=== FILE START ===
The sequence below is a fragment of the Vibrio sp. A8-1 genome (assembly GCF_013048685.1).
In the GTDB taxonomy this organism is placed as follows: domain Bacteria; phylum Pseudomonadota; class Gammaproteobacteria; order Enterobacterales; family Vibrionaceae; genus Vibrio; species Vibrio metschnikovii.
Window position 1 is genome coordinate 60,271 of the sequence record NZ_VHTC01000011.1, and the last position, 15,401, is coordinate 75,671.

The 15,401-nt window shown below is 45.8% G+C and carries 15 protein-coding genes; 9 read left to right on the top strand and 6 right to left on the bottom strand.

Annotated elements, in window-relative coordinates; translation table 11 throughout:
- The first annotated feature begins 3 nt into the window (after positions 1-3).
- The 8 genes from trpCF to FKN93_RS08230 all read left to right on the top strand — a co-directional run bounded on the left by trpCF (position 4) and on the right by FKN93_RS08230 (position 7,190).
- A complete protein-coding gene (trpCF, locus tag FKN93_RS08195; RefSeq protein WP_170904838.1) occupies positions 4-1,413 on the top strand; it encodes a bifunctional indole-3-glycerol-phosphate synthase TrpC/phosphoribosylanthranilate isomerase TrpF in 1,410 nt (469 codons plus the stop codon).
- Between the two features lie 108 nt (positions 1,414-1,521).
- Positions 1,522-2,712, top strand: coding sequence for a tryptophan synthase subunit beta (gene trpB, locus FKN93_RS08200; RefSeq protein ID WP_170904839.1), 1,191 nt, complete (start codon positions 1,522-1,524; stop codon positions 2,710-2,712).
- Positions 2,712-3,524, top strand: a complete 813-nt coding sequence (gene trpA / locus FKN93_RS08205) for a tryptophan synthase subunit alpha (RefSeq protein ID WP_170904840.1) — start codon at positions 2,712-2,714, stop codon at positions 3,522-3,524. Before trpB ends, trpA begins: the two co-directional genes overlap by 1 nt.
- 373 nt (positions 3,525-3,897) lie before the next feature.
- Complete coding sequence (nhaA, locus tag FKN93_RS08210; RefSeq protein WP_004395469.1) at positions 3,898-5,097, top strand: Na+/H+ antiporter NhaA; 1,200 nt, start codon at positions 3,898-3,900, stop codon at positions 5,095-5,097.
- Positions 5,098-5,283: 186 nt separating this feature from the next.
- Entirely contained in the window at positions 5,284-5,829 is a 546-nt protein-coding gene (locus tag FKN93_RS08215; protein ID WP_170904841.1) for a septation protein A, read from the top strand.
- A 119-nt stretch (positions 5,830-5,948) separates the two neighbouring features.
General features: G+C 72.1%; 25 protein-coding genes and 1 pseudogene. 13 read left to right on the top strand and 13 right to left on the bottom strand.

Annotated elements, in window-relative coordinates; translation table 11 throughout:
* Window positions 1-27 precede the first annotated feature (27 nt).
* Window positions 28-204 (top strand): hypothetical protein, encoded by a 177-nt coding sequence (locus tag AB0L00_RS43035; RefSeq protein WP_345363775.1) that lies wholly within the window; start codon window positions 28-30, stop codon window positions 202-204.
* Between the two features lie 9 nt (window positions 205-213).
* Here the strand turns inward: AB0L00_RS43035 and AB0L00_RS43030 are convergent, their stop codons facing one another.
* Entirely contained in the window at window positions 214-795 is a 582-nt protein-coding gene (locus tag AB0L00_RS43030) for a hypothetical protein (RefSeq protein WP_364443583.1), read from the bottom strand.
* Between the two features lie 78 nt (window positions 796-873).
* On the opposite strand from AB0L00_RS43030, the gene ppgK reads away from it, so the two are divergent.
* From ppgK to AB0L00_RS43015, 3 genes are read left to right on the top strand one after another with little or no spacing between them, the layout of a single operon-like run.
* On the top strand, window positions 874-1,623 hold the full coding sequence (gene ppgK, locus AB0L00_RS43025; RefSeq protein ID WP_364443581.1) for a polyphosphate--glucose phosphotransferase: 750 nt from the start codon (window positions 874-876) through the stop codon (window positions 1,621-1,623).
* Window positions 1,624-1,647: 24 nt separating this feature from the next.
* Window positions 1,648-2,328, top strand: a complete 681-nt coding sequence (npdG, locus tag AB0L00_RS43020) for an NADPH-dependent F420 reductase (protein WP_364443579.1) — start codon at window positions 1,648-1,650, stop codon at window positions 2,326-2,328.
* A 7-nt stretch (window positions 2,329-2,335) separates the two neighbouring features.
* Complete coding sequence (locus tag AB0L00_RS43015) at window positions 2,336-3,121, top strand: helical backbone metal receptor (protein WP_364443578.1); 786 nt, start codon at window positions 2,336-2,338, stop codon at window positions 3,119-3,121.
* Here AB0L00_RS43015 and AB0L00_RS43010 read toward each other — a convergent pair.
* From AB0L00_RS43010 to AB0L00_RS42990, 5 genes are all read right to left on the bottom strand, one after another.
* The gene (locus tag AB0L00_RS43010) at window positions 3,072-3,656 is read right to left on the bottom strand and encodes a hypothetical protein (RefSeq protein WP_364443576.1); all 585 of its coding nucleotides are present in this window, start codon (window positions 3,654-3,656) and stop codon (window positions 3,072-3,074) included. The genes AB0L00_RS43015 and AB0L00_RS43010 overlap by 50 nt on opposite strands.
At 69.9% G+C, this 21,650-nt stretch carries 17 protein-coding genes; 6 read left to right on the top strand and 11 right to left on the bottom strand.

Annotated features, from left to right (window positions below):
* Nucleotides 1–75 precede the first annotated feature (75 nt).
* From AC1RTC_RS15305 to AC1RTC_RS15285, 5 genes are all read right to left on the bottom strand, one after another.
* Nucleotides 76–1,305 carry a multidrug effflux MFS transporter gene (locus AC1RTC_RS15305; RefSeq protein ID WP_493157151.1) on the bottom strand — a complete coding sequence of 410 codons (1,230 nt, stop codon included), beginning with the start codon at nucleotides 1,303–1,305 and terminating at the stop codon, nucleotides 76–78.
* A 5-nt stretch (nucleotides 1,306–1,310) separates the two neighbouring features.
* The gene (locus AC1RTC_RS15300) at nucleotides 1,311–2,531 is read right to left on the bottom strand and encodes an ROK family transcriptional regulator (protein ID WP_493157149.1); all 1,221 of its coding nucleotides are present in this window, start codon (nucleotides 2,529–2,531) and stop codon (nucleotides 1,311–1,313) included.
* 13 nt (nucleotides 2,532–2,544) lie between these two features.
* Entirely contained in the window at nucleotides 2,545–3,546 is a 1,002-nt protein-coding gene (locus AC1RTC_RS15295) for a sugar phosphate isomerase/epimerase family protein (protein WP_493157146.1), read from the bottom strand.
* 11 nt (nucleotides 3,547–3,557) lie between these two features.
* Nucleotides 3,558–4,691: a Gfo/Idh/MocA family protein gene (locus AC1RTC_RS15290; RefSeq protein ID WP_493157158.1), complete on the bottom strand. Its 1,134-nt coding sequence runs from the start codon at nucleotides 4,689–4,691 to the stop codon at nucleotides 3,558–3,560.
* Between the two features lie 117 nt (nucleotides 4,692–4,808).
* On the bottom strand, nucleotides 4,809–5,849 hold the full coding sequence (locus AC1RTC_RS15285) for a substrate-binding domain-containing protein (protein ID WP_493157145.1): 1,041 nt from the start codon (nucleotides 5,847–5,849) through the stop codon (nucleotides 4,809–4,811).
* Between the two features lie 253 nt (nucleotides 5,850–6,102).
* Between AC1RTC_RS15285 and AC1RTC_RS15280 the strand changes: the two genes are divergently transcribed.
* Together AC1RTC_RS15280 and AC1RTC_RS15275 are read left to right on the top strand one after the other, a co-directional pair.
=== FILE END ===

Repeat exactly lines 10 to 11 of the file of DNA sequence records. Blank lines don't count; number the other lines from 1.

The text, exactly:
- Positions 1,522-2,712, top strand: coding sequence for a tryptophan synthase subunit beta (gene trpB, locus FKN93_RS08200; RefSeq protein ID WP_170904839.1), 1,191 nt, complete (start codon positions 1,522-1,524; stop codon positions 2,710-2,712).
- Positions 2,712-3,524, top strand: a complete 813-nt coding sequence (gene trpA / locus FKN93_RS08205) for a tryptophan synthase subunit alpha (RefSeq protein ID WP_170904840.1) — start codon at positions 2,712-2,714, stop codon at positions 3,522-3,524. Before trpB ends, trpA begins: the two co-directional genes overlap by 1 nt.